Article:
Real Life Mixing in Cosmetology

Posted on Categories Academic/Technical Skill Integration, Misc. Lesson Plans & Ideas

At a Glance

Over the course of three days, cosmetology students at Indiana County Technology Center first receive instruction on ratios and proportions from the math instructor and then complete activities in which they must accurately mix and dispense colors and chemicals by applying those math concepts in the lab.


Because mixing color and chemicals in Cosmetology usually requires combining two products together to obtain a specific chemical mixture, students must not only be able to do the math calculations but also be able read the labels on the chemical bottles, and then dispense the correct amount. At Indiana County Technology Center (ICTC), the cosmetology and math instructors collaborated to create a three-day lesson focused on mixing and dispensing colors and chemicals in order to help students correctly apply the mathematical concepts of ratio and proportion from paper and pencil to “real world” situations in the lab. (The lesson plan and activities are attached.)

On the first day of the lesson, the math instructor teaches students how to use ratios and proportions to mix color and other chemicals. The lesson focuses on two “real world” scenarios – one in which the students know the amount of one ingredient needed, and a second in which the students only know the total amount of final product needed. Both scenarios require students to use proportions, but they are set up slightly differently. 

On day two, students apply the concepts learned on the previous day to practical situations. They work in pairs to complete seven Cosmetology Mixing Stations, each of which requires students to read the label of a specific chemical to find the mixing ratio and then use the ratio to answer questions. Each station focuses on a different color or chemical that is used in the salon and the proportion method that was learned during the previous lesson.

On the final day of the lesson, students work in pairs again and this time they complete an activity focused on dispensing color from color tubes (Color Squeeze Activity). Using refillable squeeze tubes and frosting, the instructor simulated a color tube. (It is necessary to write the ounce markings on the outside of the tube).  Using the frosting in the color tubes, students practice dispensing product without wasting valuable color. (Graham crackers are usually supplied so students can dispense the frosting onto them and then eat them following the activity.) This activity provides students the opportunity to practice dispensing product from a partially used tube.  For example, they practice how to squeeze 1 1/8 of an ounce if ½ of an ounce has already been squeezed out of the tube.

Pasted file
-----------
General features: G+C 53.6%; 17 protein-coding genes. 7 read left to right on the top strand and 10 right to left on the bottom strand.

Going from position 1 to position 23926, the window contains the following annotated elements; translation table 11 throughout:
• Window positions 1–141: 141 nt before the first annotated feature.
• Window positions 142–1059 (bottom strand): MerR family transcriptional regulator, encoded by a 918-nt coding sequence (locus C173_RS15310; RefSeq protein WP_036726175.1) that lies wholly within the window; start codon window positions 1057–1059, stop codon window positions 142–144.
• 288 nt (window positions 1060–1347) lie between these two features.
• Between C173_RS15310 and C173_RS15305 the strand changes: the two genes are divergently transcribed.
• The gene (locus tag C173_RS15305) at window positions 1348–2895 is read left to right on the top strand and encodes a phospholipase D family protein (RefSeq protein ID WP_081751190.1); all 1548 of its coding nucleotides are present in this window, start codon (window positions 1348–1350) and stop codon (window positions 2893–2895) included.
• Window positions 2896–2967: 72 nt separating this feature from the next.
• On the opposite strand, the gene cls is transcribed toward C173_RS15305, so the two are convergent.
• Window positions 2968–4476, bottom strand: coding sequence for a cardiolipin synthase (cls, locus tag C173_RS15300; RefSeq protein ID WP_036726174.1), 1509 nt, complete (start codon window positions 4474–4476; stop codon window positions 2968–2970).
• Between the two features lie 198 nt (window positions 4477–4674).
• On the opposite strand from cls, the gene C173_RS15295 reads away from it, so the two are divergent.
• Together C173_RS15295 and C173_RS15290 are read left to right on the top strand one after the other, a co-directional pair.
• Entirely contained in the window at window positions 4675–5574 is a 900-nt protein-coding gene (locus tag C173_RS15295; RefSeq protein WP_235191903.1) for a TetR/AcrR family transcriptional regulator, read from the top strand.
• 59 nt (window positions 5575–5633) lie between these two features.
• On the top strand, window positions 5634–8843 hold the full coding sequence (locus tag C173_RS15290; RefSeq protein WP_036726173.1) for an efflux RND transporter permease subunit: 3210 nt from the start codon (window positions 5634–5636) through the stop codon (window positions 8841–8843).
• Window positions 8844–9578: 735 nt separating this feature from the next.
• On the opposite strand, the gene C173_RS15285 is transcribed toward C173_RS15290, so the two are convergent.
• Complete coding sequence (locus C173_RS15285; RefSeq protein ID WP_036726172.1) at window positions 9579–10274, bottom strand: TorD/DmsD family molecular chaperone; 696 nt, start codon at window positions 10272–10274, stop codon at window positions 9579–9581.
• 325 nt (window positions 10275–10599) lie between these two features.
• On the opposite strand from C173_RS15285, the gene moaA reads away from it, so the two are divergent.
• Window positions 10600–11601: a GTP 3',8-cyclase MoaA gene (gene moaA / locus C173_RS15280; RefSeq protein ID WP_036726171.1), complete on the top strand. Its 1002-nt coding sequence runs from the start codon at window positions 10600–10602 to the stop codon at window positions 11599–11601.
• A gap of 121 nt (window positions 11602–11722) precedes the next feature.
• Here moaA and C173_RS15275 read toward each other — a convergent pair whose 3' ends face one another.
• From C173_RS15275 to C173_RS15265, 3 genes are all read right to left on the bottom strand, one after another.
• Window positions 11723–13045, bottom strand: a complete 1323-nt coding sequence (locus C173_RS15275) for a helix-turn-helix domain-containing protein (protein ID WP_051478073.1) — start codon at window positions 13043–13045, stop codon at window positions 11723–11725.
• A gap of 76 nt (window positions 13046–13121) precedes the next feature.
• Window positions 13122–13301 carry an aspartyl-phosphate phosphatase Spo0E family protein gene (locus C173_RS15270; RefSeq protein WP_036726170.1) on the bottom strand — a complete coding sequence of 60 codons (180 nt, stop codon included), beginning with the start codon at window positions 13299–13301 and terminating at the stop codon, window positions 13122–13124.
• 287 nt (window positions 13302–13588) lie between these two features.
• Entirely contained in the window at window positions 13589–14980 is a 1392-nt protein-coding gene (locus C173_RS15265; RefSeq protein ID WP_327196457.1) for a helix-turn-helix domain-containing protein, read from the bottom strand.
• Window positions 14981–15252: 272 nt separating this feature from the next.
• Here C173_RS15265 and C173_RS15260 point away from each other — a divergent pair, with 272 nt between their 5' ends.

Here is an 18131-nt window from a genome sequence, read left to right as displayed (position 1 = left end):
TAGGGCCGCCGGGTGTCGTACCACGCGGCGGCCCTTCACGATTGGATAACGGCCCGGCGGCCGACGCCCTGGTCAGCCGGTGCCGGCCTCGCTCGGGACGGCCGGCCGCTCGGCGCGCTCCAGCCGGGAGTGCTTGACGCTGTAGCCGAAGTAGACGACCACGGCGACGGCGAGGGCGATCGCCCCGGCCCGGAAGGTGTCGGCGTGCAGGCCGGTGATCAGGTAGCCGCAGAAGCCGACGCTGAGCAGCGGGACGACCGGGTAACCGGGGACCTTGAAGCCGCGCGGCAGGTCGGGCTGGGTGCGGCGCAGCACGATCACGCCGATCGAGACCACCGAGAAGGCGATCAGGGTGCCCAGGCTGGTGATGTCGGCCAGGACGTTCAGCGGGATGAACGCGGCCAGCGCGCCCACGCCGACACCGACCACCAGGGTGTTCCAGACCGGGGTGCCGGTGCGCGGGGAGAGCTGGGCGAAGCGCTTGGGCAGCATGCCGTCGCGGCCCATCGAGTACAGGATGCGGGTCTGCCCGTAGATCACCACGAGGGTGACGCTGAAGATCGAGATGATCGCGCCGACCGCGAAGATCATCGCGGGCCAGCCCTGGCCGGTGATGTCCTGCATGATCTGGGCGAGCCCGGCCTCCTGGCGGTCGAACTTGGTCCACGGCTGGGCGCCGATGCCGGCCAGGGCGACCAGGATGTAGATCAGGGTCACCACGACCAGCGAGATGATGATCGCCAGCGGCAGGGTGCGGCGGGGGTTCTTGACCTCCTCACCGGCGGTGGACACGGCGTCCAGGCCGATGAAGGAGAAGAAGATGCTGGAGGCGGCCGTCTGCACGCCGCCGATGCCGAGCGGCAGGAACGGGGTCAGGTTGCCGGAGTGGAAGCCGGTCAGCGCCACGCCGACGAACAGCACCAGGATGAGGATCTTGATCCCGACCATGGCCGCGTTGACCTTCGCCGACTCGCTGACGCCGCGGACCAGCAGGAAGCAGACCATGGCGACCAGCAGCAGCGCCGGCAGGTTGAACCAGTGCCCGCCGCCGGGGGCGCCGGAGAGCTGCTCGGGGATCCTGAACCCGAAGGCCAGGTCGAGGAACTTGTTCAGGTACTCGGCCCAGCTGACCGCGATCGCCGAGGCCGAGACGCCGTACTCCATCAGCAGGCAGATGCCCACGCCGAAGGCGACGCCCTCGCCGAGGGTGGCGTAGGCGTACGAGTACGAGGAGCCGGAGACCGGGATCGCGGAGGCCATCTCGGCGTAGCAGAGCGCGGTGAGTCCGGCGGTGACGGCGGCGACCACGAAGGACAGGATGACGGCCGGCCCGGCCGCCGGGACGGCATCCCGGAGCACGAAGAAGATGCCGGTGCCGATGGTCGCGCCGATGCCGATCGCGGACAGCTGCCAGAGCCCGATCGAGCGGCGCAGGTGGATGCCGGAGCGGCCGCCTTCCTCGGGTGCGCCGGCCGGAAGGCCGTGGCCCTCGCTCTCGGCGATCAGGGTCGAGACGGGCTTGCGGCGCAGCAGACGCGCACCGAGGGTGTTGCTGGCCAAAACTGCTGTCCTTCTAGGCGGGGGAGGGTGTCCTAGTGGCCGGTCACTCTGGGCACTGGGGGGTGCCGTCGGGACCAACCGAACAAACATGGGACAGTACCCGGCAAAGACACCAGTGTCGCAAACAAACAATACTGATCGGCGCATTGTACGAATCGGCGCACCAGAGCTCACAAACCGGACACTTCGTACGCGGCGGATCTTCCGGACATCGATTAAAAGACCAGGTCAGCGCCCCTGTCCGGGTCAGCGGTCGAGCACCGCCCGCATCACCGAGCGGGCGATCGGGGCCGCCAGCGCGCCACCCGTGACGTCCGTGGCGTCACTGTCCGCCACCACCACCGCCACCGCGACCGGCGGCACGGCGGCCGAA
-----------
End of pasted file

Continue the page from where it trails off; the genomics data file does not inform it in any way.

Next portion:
Origin / Implementation

The cosmetology instructor observed that while students often were able to correctly complete math problems involving ratios and proportions in the classroom setting, they frequently were unable to accurately apply those concepts in the “real world” setting of the lab. This resulted in frustrated students and in wasted products. For example, students often struggled with understanding that ¾ of an ounce did not mean ¾ of a tube and with how to dispense ¾ of an ounce from a tube if ½ of an ounce already had been dispensed. In order to address this problem, the cosmetology instructor and the math instructor collaborated to develop a hands-on lesson that would help students better understand the math concepts.

Math integration was not a new concept for ICTC instructors. ICTC began using the Push-In Integrated Math Program in 2003. As part of this program, the math instructor pushes into each program area once a week to teach a math lesson relevant to that program area.  Because this level of math integration and collaboration with the math instructor is well established, program area instructors are comfortable sharing their ideas, struggles, and concerns with the math instructor on a less formal basis.  Therefore, when the Cosmetology instructor first expressed concerns about her students’ ability to do the math necessary to mix product, read labels, and dispense the correct amounts, she and the math instructor began developing an integrated lesson that would target those concepts.  The three-day lesson was first implemented during the 2011-2012 school year.

Results / Impact

The cosmetology instructor reports that after completing the three-day lesson on mixing, students make fewer mistakes and waste less product as a result.


Indiana County Technology Center
Cathy L. Jones, Mathematics Instructor

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